CEOs more optimistic than in previous two years as businesses adjust to geopolitical challenges

February 29, 2024
  • More than 9 out of 10 businesses have experienced cost increases in the past year, and margin pressure has led to profitability falling for 1 in 4 businesses
  • The cost of doing business is a top priority for the Government following the next general election, according to CEOs


Ibec, the group representing Irish businesses, has released its annual CEO survey, revealing that CEOs in Ireland maintain a largely optimistic outlook both for their own businesses and the wider business environment. Eighty-seven percent of respondents rate the outlook for the next six months as good or very good, marking an increase from 66% last year. Moreover, ninety-one percent view current business conditions as good or very good, compared to eighty-six percent a year earlier. However, over ninety percent of businesses have encountered cost increases in the past year, leading to a decline in profitability for one in four businesses.

The research, conducted among over 230 CEOs, identifies labour cost increases as the primary challenge facing businesses, with skills availability reported as the second most significant obstacle. Furthermore, addressing the cost of doing business emerges as a top priority for the Government following the next general election, with housing and the climate agenda following closely behind.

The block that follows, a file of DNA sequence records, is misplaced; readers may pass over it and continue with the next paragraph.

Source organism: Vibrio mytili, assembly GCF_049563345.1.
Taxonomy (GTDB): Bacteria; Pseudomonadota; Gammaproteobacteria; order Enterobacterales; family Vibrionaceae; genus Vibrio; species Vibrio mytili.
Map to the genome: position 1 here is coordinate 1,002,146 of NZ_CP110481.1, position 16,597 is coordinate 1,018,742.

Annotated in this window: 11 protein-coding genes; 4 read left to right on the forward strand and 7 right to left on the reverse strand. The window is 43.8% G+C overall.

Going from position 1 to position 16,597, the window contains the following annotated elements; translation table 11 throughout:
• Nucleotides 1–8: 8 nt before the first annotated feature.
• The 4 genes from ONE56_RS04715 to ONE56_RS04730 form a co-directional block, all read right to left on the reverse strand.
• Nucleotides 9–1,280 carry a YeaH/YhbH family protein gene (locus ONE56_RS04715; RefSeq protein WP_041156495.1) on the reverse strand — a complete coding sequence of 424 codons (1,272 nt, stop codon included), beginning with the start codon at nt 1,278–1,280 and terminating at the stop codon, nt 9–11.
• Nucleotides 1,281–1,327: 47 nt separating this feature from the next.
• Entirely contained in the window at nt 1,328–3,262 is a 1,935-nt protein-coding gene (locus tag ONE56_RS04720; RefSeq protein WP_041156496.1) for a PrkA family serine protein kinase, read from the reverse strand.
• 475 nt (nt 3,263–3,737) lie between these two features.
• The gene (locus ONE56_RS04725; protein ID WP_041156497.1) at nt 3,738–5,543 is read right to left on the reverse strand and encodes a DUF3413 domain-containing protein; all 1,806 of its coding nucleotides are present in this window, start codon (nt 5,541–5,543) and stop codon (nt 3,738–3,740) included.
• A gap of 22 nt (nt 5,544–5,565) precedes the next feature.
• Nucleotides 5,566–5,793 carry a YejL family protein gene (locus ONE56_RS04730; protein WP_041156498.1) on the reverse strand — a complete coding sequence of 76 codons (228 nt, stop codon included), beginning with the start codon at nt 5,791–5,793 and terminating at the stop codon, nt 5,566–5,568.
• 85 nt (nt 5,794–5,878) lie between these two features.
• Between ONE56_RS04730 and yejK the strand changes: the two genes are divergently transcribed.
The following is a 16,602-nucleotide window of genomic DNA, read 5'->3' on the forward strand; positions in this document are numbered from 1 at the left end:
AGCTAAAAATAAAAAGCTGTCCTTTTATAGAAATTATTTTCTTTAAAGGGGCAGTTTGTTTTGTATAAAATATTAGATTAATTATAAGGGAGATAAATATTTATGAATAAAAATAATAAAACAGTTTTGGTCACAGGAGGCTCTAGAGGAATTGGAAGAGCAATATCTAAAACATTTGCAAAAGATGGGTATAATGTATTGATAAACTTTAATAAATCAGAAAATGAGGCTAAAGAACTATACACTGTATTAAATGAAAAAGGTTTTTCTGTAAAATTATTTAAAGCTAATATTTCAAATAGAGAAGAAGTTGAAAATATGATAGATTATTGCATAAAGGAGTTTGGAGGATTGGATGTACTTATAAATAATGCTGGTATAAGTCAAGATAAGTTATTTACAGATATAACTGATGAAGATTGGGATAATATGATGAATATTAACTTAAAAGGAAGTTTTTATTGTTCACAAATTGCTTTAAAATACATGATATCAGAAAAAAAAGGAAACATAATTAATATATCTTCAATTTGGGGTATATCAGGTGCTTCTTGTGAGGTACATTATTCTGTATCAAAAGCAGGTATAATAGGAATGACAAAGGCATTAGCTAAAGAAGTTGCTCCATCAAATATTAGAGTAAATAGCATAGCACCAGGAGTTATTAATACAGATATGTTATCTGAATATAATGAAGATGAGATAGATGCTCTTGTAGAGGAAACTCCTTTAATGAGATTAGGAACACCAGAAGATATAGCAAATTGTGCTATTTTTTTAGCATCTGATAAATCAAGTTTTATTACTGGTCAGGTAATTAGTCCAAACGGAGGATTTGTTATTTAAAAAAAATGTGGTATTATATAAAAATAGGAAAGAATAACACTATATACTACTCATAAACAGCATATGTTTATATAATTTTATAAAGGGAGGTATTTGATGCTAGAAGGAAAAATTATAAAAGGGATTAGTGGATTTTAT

Ibec CEO Danny McCoy said, “While the past few years have presented challenges due to the lingering effects of Covid and rising energy costs, businesses are currently more optimistic about the outlook for 2024. Most firms have experienced growth in customer demand and employee numbers but are facing increased margin pressures. The Irish economy has experienced exceptional growth in recent years and businesses are now consolidating activity at a high level.

However, the cost of doing business, driven by labour-related costs, remains a significant concern and this is something which we are in ongoing engagement with Government on.

With many upcoming elections both domestically and internationally, it’s not surprising that political uncertainty saw the largest increase in concerns within our research, rising by 9%. While energy and supply chain issues are still prevalent, CEOs have noted a slight easing.

With record levels of employment and low unemployment in Ireland, the availability of skills is likely to become a pressure point for businesses. While this is a positive problem to have, our economy must remain focused on addressing the shortfall, through our ability to attract workers from abroad and upskilling, particularly in areas of digitisation and AI."


2024 Indicators

According to CEOs, they anticipate that domestic sales will be stronger compared to the previous year, with the percentage of firms projecting an increase rising from 34% in 2023 to 43% in 2024. In terms of turnover, 63% of CEOs expect their firms to experience an increase, compared to 58% last year. However, there is a deceleration in employment growth, as only 47% of firms are expected to expand their headcount, down from 53% recorded in 2023.


Our CEO Survey 2024 is available to download here.